The profile of generation capacity over the next ten years is affected by political decisions such as closure of coal-fired power stations, extending the life of old nuclear stations, availability of imported gas, introduction of fracking for shale gas and planning permission for renewable energy.

Businesses need to prepare for the increased risk to protect their business continuity. At a recent BSRIA workshop, business leaders talked about how they could respond to the risks and the knock-on effects of power outages.

There are two main approaches:

  • reducing demand, including demand side management
  • adapting to a less reliable power supply with standby power.

But the effects of power outage on security of supplies, transport and even public order and crime need to be considered.  The process of planning for outages and continuity of power is part of a more general process of Business Continuity Management, for which there is a British Standard Code of Practice, BS25999.  This Standard covers all the threats to business continuity, but with the risk of power loss to a business and its supply chain and the effects of power loss on staff, customers and the public there may be a need to re-assess the risks and amend the business continuity plan.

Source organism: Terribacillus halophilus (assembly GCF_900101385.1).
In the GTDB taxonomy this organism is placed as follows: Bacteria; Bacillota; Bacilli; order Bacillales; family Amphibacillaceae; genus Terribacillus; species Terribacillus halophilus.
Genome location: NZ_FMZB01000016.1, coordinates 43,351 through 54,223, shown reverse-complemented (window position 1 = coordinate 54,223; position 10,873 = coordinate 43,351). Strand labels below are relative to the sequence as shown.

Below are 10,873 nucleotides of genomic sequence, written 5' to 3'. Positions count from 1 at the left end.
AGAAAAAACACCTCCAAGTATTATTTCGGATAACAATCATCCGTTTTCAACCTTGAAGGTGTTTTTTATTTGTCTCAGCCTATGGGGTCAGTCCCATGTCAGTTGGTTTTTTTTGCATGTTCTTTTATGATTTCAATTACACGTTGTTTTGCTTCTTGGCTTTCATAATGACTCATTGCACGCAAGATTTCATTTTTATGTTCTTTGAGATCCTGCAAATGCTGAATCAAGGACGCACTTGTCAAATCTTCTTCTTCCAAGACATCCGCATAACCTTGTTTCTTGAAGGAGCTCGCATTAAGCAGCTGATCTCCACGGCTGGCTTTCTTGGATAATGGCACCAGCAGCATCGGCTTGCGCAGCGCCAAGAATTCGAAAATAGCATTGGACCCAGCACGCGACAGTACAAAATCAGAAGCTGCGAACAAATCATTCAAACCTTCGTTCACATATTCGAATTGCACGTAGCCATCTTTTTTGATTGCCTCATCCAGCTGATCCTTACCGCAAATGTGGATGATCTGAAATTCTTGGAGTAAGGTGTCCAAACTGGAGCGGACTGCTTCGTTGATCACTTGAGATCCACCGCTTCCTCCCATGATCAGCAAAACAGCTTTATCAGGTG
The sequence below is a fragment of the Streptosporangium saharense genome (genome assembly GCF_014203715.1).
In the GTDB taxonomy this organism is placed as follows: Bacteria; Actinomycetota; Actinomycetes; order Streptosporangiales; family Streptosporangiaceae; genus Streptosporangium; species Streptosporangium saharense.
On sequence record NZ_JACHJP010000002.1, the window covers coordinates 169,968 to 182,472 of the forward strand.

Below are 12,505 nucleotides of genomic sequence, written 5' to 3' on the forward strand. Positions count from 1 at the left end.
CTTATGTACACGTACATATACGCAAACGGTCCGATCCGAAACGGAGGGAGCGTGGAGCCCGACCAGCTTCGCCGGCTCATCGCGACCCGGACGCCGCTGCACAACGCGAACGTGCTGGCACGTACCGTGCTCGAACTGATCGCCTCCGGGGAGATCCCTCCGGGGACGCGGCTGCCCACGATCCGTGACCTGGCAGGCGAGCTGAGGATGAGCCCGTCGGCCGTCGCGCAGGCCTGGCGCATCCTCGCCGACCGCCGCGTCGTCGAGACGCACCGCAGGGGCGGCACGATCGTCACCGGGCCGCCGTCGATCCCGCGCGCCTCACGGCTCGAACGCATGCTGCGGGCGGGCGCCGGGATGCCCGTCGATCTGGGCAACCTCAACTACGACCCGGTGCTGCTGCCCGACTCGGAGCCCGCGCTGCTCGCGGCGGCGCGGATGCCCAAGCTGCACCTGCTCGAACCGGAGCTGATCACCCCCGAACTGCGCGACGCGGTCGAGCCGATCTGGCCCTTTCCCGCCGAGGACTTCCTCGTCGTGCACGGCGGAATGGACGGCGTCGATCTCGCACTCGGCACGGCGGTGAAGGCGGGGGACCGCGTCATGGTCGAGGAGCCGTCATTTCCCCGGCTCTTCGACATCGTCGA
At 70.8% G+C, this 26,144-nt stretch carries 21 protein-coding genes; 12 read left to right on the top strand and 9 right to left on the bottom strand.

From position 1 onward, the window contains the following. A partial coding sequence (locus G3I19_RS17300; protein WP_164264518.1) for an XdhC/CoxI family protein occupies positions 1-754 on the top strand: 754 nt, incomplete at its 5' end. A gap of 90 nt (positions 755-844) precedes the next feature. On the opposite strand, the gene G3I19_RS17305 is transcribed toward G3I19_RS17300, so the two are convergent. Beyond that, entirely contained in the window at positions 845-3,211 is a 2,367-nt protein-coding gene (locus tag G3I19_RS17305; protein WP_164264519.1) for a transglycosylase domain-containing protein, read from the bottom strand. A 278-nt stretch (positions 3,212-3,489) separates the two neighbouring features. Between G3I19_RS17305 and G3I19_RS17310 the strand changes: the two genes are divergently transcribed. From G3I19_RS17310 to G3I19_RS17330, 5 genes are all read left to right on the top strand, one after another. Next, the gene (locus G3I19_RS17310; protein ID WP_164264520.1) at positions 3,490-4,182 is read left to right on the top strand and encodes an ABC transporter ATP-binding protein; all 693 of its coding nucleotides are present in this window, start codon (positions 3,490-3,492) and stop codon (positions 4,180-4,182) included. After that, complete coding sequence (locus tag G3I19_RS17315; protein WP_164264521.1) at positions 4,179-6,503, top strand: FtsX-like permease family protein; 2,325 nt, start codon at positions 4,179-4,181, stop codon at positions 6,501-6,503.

OFGEM are hosting a Working Group to develop solutions to network capacity problems using the Low Carbon Networks Fund.  Their recent seminar presented the results of commercial and domestic demonstration projects.  The domestic demand peaks at nearly double the daytime demand between 4pm and 8pm on weekdays.  The early part of this peak coincides with the last hour of the working day so commercial demand is also high.  Various approaches to demand management are being trialled in different areas of the UK including incentives and variable pricing.